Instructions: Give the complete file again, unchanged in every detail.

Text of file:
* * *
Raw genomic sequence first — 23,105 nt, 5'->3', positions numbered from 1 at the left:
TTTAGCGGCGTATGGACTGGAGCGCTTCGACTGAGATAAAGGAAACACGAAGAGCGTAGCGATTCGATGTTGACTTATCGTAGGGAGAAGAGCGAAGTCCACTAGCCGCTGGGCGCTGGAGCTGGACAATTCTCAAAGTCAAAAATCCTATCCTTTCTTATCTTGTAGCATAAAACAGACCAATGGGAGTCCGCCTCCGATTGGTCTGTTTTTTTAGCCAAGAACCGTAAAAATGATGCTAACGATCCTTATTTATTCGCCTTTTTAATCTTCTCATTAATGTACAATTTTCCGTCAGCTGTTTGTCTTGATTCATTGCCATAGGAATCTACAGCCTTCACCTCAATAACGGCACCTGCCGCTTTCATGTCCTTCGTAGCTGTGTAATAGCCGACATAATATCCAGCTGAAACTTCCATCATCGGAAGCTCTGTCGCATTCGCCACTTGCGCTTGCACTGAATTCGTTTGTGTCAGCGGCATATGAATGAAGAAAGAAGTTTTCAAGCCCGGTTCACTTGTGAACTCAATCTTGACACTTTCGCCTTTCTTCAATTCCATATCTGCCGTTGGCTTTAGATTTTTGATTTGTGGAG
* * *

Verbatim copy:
Raw genomic sequence first — 23,105 nt, 5'->3', positions numbered from 1 at the left:
TTTAGCGGCGTATGGACTGGAGCGCTTCGACTGAGATAAAGGAAACACGAAGAGCGTAGCGATTCGATGTTGACTTATCGTAGGGAGAAGAGCGAAGTCCACTAGCCGCTGGGCGCTGGAGCTGGACAATTCTCAAAGTCAAAAATCCTATCCTTTCTTATCTTGTAGCATAAAACAGACCAATGGGAGTCCGCCTCCGATTGGTCTGTTTTTTTAGCCAAGAACCGTAAAAATGATGCTAACGATCCTTATTTATTCGCCTTTTTAATCTTCTCATTAATGTACAATTTTCCGTCAGCTGTTTGTCTTGATTCATTGCCATAGGAATCTACAGCCTTCACCTCAATAACGGCACCTGCCGCTTTCATGTCCTTCGTAGCTGTGTAATAGCCGACATAATATCCAGCTGAAACTTCCATCATCGGAAGCTCTGTCGCATTCGCCACTTGCGCTTGCACTGAATTCGTTTGTGTCAGCGGCATATGAATGAAGAAAGAAGTTTTCAAGCCCGGTTCACTTGTGAACTCAATCTTGACACTTTCGCCTTTCTTCAATTCCATATCTGCCGTTGGCTTTAGATTTTTGATTTGTGGAG